As a part of my assignment, I interview a parent of a child with Autism Spectrum Disorder (ASD). According to the article “Learn by Asking,” Aaron Schmidt (2010) one of the best ways to learn about user experiences at a library is interviewing users. I interviewed parents of children with ASD about their information needs and their experiences using libraries.
I interviewed a father of a child with Autism Spectrum Disorder in order to gain information and insight into this community and its members. I asked him about where he seeks out information related to his needs as a parent of a child with ASD. Through my conversation with him I learned that he gains information from various sources. Mainly from medical or mental health professionals. He stated that he also seeks out information from libraries especially books written by parents of individuals with ASD. That he seeks out sites such as Autism Society of America (ASA) and Autism Speaks. I discussed with him if individuals in his community create their own information sources and services. He stated that Autism Speaks was created by grandparents of a child with ASD, that many blogs exist from parents of children with Autism, and books are written by parents giving advice to other parents. His child receives special education services and often needs help finding information on educational services and methods to help his child. He said he seeks out libraries for these types of informational needs related to special education and books written by fellow parents in his community. He says that it has been a positive experience. There are organizations that have resources like Autism Speaks that he seeks out to try to find assistance. He says his needs are so varied that he often needs information from lots of sources including advice from other parents of individuals with ASD.
I also spoke with a mother of an individual with ASD said that she does not use libraries to find information about Autism. That she sticks solely to getting her information from her child’s speech therapists, occupational therapists, and doctors. She does listen to advice from other parents and she does use Facebook to share information with other parents of children with ASD. She did not believe that libraries had enough training or current information to help her find up to date information on her child. She agreed many parents write blogs about having children with ASD and many websites exists that are created by parents of children with ASD. She says that parents of children with ASD have many topics they need to stay informed of from healthcare changes, politics, laws, education, medicine, and psychology. These topics can impact her child’s life and access to services so she must stay on top of this information to assist her child. She does this typical on websites and news venues. She also mentioned her desire for sensory friendly areas in libraries for her child so she could seek information while knowing her child was in a sensory friendly environment. She says too many libraries and library staff are poorly equipped to deal with a child with ASD.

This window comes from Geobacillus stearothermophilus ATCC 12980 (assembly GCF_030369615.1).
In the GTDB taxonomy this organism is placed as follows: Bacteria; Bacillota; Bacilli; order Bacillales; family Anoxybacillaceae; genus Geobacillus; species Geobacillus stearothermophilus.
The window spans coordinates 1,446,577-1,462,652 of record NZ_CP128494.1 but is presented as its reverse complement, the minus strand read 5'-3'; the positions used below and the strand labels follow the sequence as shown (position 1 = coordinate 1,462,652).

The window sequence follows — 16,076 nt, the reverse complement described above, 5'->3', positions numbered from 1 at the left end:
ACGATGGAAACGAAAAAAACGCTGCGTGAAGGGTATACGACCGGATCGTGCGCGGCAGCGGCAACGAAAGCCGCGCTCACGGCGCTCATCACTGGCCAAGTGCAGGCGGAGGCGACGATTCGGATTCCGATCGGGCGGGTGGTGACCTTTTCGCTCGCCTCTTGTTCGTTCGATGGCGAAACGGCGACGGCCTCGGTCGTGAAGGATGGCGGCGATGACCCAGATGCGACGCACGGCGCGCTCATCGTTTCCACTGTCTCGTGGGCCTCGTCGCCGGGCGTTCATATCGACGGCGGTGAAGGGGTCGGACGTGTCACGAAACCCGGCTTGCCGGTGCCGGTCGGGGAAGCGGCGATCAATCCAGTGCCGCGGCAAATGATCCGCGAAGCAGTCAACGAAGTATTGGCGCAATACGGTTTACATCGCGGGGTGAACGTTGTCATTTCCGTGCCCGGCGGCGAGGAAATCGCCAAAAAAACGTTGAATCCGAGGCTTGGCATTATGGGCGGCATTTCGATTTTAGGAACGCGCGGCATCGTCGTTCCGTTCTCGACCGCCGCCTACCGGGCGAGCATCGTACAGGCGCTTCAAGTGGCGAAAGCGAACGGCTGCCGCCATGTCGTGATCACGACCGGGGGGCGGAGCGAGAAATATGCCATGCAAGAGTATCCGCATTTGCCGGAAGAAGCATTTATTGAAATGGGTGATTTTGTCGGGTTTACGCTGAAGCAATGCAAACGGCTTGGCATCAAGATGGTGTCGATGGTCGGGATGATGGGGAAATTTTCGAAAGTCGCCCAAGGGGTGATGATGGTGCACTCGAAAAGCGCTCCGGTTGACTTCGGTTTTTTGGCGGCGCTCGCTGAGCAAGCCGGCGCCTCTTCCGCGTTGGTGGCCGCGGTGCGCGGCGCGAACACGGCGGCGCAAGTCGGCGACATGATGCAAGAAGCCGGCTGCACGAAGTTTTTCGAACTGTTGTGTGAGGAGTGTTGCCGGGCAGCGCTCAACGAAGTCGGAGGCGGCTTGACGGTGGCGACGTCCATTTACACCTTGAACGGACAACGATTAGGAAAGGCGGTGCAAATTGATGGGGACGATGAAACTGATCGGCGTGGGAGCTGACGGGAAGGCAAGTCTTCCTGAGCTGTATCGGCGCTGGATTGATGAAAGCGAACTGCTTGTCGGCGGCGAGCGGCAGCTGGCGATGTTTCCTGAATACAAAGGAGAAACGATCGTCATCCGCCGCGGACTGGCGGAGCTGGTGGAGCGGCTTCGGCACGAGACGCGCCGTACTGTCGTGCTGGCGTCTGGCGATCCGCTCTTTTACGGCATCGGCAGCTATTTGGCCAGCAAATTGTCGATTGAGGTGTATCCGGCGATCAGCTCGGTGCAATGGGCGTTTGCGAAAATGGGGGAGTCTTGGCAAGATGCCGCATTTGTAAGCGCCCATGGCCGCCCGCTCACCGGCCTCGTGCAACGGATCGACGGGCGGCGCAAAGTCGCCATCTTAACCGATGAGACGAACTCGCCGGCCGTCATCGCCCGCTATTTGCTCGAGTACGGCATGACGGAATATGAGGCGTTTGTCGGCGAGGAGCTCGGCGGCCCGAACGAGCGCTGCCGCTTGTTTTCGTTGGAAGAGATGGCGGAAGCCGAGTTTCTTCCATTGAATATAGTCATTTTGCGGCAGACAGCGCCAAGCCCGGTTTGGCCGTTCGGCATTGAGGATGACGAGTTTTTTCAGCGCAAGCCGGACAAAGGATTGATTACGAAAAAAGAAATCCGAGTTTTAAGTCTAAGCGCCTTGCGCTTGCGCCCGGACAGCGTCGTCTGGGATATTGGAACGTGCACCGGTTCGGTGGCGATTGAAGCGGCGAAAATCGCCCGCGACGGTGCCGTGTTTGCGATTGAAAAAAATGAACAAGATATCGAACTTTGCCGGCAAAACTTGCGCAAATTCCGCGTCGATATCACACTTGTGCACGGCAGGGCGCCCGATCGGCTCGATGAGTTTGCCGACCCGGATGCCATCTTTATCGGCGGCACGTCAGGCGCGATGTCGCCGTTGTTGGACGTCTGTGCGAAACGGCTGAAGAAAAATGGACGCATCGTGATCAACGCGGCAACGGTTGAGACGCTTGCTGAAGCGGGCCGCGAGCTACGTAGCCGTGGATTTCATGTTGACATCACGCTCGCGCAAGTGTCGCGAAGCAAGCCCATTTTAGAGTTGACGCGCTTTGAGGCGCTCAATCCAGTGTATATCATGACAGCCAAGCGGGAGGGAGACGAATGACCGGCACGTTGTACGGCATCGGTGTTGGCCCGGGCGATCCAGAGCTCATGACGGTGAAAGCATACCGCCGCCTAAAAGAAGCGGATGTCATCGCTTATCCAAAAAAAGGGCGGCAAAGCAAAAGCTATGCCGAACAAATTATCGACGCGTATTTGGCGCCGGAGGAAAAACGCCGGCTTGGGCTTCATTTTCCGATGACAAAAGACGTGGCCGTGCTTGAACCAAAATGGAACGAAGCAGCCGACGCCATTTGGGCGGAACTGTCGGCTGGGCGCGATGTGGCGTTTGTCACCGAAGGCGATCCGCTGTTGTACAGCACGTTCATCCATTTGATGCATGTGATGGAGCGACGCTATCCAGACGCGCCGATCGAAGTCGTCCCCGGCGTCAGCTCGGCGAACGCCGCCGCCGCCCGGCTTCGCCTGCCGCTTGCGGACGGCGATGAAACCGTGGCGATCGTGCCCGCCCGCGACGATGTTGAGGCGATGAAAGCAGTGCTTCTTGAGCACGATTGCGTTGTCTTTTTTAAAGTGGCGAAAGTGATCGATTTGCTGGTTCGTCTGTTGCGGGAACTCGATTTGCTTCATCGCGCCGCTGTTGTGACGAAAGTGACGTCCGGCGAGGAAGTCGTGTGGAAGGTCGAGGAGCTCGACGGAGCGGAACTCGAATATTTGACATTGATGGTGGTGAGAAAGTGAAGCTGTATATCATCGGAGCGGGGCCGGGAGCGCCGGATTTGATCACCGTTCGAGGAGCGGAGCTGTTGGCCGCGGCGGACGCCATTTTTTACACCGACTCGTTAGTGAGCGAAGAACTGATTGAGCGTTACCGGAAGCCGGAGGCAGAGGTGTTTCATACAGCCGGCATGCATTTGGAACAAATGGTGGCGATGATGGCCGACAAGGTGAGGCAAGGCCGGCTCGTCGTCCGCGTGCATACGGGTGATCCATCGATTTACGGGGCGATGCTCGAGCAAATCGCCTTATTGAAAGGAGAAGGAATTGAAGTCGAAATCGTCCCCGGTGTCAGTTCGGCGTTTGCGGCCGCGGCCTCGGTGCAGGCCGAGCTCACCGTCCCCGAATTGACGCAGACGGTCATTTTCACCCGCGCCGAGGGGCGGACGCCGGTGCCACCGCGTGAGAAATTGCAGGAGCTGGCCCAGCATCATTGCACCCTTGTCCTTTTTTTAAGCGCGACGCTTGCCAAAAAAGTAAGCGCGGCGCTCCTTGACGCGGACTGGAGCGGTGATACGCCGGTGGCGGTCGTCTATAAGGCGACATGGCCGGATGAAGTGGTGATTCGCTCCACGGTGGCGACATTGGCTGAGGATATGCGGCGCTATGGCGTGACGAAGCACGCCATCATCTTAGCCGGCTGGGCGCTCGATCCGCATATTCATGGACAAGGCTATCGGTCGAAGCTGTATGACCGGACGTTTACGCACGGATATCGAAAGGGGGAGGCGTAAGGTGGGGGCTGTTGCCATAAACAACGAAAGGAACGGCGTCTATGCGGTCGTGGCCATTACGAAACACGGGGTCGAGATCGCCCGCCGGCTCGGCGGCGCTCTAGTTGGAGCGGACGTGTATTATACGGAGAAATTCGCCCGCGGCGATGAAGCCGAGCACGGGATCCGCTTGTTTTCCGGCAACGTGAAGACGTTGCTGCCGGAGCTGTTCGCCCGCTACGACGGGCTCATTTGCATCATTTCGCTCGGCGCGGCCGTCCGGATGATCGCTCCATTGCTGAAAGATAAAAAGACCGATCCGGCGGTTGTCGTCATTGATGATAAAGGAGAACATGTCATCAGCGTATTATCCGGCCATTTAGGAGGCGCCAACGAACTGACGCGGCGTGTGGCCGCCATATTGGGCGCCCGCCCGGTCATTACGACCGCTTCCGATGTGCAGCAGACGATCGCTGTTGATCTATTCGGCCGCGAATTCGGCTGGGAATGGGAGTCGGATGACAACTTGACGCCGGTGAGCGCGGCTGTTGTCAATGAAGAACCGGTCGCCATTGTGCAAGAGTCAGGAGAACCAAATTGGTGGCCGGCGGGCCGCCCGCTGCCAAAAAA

This parent’s perceptions of libraries collections not being up to date and not having enough current information to meet her needs is the perceptions that can harm library services to underrepresented populations. It is important to discuss with underserve populations to understand how libraries can better meet their needs. As Aaron Schmidt (2010) states small adjustments to your services can assist libraries to better meet their patron’s needs. Library and information professionals need to be able to recognize the needs of diverse groups to help serve their communities better. As states by Overall (2009), information professionals need to establish relationships with underserve and minority population as well as understand environmental factors that impact usage but to understand their own culture and values before working with diverse groups. As Information professionals we need to be able interact with a myriad of communities and populations intelligibly this requires understanding these communities and their motives while keeping in line with the values of that American Library Association has established for libraries in their bill of rights and the Code of Ethics .
Overall, P. (2009). Cultural competence: A conceptual framework for library and information science professionals. Library Quarterly, 79(2), 175-204. Retrieved from http://web.a.ebscohost.com.libaccess.sjlibrary.org/ehost/pdfviewer/pdfviewer?vid=1&sid=f4ce64e5-3a5a-456e-ba8c-2d6fd2ab4600%40sessionmgr4009
Schmidt, A. (2010, March 1). Learn by asking [Web log post]. Library Journal. Retrieved from http://lj.libraryjournal.com/2010/03/opinion/aaron-schmidt/learn-by-asking-the-user-experience/
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